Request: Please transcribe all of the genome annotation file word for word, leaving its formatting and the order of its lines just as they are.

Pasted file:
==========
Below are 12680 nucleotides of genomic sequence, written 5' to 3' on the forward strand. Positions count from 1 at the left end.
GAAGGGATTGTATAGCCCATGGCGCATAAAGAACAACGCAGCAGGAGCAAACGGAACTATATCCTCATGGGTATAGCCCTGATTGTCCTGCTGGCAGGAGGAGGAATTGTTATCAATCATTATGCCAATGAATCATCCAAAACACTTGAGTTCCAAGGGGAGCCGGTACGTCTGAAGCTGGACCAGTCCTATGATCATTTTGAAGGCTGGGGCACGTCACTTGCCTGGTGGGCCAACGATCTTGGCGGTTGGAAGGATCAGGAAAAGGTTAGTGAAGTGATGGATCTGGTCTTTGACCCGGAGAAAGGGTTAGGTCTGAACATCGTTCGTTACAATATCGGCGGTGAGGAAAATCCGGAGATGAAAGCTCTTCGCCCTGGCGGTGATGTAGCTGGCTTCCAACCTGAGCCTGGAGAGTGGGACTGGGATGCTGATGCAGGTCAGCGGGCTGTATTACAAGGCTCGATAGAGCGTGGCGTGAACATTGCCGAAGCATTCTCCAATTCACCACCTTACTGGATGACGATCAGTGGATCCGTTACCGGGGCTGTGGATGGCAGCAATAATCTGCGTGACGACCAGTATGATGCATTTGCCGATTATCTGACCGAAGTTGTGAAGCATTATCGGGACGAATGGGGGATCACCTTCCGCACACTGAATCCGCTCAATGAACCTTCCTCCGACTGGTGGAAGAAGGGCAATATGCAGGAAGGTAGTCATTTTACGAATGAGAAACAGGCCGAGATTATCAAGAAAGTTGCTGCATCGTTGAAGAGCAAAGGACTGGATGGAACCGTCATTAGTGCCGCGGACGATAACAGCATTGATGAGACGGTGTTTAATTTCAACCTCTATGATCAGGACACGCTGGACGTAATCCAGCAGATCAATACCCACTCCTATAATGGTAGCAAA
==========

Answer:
Below are 12680 nucleotides of genomic sequence, written 5' to 3' on the forward strand. Positions count from 1 at the left end.
GAAGGGATTGTATAGCCCATGGCGCATAAAGAACAACGCAGCAGGAGCAAACGGAACTATATCCTCATGGGTATAGCCCTGATTGTCCTGCTGGCAGGAGGAGGAATTGTTATCAATCATTATGCCAATGAATCATCCAAAACACTTGAGTTCCAAGGGGAGCCGGTACGTCTGAAGCTGGACCAGTCCTATGATCATTTTGAAGGCTGGGGCACGTCACTTGCCTGGTGGGCCAACGATCTTGGCGGTTGGAAGGATCAGGAAAAGGTTAGTGAAGTGATGGATCTGGTCTTTGACCCGGAGAAAGGGTTAGGTCTGAACATCGTTCGTTACAATATCGGCGGTGAGGAAAATCCGGAGATGAAAGCTCTTCGCCCTGGCGGTGATGTAGCTGGCTTCCAACCTGAGCCTGGAGAGTGGGACTGGGATGCTGATGCAGGTCAGCGGGCTGTATTACAAGGCTCGATAGAGCGTGGCGTGAACATTGCCGAAGCATTCTCCAATTCACCACCTTACTGGATGACGATCAGTGGATCCGTTACCGGGGCTGTGGATGGCAGCAATAATCTGCGTGACGACCAGTATGATGCATTTGCCGATTATCTGACCGAAGTTGTGAAGCATTATCGGGACGAATGGGGGATCACCTTCCGCACACTGAATCCGCTCAATGAACCTTCCTCCGACTGGTGGAAGAAGGGCAATATGCAGGAAGGTAGTCATTTTACGAATGAGAAACAGGCCGAGATTATCAAGAAAGTTGCTGCATCGTTGAAGAGCAAAGGACTGGATGGAACCGTCATTAGTGCCGCGGACGATAACAGCATTGATGAGACGGTGTTTAATTTCAACCTCTATGATCAGGACACGCTGGACGTAATCCAGCAGATCAATACCCACTCCTATAATGGTAGCAAA